[GLLUG] OSHUG #31 -- Privacy and Security, 20th February 2014.

JLMS jjllmmss at googlemail.com
Mon Feb 3 22:47:53 UTC 2014

Me too. Should we wear penguin lapel pins?

On 3 February 2014 18:45, Tom Taylor <tom at tommyt.co.uk> wrote:

> Me +1
> On 3 Feb 2014 18:44, "adam at geekism.co.uk" <adam at geekism.co.uk> wrote:
>>  Is anyone planing on going to this?
>> Adam
>> Sent from my HTC
>> ----- Reply message -----
>> From: "Andrew Back" <andrew at carrierdetect.com>
>> To: "The mailing list for the Greater London Linux User Group" <
>> gllug at mailman.lug.org.uk>
>> Subject: [GLLUG] OSHUG #31 -- Privacy and Security, 20th February 2014.
>> Date: Sun, Feb 2, 2014 21:04
>> Hello,
>> Details below of the first OSHUG meeting of 2014, which those with an
>> interest in privacy, security and RFID hacking may wish to head along
>> to.
>> Cheers,
>> Andrew
>> //
>> Event #31 -- Privacy and Security (Security protocols in constrained
>> environments, RFIDler, Indie Phone)
>> 20th February 2014, 17:30 - 20:30 at BCS London, 1st Floor, The
>> Davidson Building, 5 Southampton Street, London, WC2E 7HA.
>>   Registration: http://oshug.org/event/31
>> The thirty-first OSHUG meeting is dedicated to privacy and security,
>> with talks on implementing security protocols in constrained
>> environments, an SDR RFID reader/writer/emulator, and a new initiative
>> that will use design thinking and open source to create a truly
>> empowering mobile phone.
>> -- Security protocols in constrained environments
>> Implementation of security protocols such as TLS, SSH or IPsec come
>> with a memory and compute overhead. Whilst this has become negligible
>> in full scale environments it's still a real issue for hobbyist and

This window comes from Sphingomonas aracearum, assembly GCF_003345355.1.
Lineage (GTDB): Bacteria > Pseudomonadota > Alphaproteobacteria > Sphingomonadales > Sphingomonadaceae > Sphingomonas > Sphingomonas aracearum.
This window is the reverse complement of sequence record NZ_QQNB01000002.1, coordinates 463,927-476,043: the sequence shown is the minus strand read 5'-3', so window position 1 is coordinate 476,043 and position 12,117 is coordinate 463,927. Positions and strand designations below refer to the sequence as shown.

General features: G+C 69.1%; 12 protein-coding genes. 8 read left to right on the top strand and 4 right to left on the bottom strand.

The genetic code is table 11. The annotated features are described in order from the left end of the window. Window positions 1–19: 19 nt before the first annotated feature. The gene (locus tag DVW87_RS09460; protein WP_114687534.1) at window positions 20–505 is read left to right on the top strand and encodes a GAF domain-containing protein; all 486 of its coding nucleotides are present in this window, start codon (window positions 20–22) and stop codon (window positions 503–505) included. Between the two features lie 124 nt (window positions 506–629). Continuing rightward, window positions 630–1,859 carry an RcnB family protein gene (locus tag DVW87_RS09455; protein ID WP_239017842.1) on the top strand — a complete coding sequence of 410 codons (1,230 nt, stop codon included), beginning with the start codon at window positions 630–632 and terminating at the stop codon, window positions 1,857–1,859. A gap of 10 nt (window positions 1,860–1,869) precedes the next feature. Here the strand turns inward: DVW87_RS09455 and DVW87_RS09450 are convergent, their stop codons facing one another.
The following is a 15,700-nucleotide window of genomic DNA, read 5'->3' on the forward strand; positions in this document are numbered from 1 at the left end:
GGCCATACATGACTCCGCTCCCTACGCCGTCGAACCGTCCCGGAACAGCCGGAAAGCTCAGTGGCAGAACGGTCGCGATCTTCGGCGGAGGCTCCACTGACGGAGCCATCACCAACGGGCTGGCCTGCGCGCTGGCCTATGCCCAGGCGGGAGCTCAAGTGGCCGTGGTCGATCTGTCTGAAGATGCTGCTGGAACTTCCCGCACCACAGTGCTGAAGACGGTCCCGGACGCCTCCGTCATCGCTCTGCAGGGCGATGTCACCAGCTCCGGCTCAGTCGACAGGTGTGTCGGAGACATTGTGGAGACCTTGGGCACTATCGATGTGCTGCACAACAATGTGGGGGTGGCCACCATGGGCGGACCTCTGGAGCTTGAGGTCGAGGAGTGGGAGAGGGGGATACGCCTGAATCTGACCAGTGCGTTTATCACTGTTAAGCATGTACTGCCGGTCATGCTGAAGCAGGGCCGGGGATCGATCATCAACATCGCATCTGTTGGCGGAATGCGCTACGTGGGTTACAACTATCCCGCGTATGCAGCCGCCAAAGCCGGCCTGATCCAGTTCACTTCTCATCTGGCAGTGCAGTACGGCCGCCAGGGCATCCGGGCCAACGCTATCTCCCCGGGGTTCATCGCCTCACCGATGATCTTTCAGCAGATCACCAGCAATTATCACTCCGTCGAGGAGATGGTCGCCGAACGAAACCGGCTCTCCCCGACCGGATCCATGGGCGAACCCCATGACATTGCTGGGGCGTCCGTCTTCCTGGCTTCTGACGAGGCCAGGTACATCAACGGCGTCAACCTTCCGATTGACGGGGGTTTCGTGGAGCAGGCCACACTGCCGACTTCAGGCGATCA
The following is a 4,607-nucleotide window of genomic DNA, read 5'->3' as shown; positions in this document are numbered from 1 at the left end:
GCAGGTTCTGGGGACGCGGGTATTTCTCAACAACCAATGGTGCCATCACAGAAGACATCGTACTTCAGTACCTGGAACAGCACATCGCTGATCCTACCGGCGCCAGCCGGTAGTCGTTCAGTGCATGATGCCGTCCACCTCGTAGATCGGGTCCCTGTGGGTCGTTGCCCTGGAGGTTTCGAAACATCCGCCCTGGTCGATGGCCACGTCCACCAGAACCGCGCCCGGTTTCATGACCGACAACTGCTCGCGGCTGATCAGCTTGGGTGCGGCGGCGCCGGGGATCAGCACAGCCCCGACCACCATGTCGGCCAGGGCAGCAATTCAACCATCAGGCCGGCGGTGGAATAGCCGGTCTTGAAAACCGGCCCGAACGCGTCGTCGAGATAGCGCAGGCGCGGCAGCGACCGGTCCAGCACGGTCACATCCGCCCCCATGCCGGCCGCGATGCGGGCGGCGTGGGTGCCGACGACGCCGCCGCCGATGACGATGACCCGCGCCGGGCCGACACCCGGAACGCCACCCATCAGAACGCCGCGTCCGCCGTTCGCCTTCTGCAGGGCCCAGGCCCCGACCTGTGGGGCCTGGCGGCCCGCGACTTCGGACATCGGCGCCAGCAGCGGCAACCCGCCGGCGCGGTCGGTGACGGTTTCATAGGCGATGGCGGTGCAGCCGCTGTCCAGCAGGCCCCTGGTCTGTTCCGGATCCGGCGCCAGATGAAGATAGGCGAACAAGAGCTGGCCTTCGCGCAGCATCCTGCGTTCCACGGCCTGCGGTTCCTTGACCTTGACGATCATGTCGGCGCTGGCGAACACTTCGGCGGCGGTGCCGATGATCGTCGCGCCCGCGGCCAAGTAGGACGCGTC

>> embedded developers. This presentation will look at the sources of the
>> overheads, what can be done to minimise them, and what sort of
>> hardware platforms can be made to absorb them. The benefits and
>> potential pitfalls of hardware specific implementations will also be
>> examined.
>> Chris Swan is CTO at CohesiveFT where he helps build secure cloud
>> based networks. He's previously been a security guy at large Swiss
>> banks, and before that was a Weapon Engineering Officer in the Royal
>> Navy. Chris has tinkered with electronics since pre-school, and these
>> days has a desk littered with various dev boards and projects.
>> -- RFIDler: A Software Defined RFID Reader/Writer/Emulator
>> Software Defined Radio has been quietly revolutionising the world of
>> RF. However, the same revolution has not yet taken place in RFID. The
>> proliferation of RFID/NFC devices means that it is unlikely that you
>> will not interact with one such device or another on a daily basis.
>> Whether it's your car key, door entry card, transport card,
>> contactless credit card, passport, etc. you almost certainly have one
>> in your pocket right now!
>> RFIDler is a new project, created by Aperture Labs, designed to bring
>> the world of Software Defined Radio into the RFID spectrum. We have
>> created a small, open source, cheap to build platform that allows any
>> suitably powerful microprocessor access to the raw data created by the
>> over-the-air conversation between tag and reader coil. The device can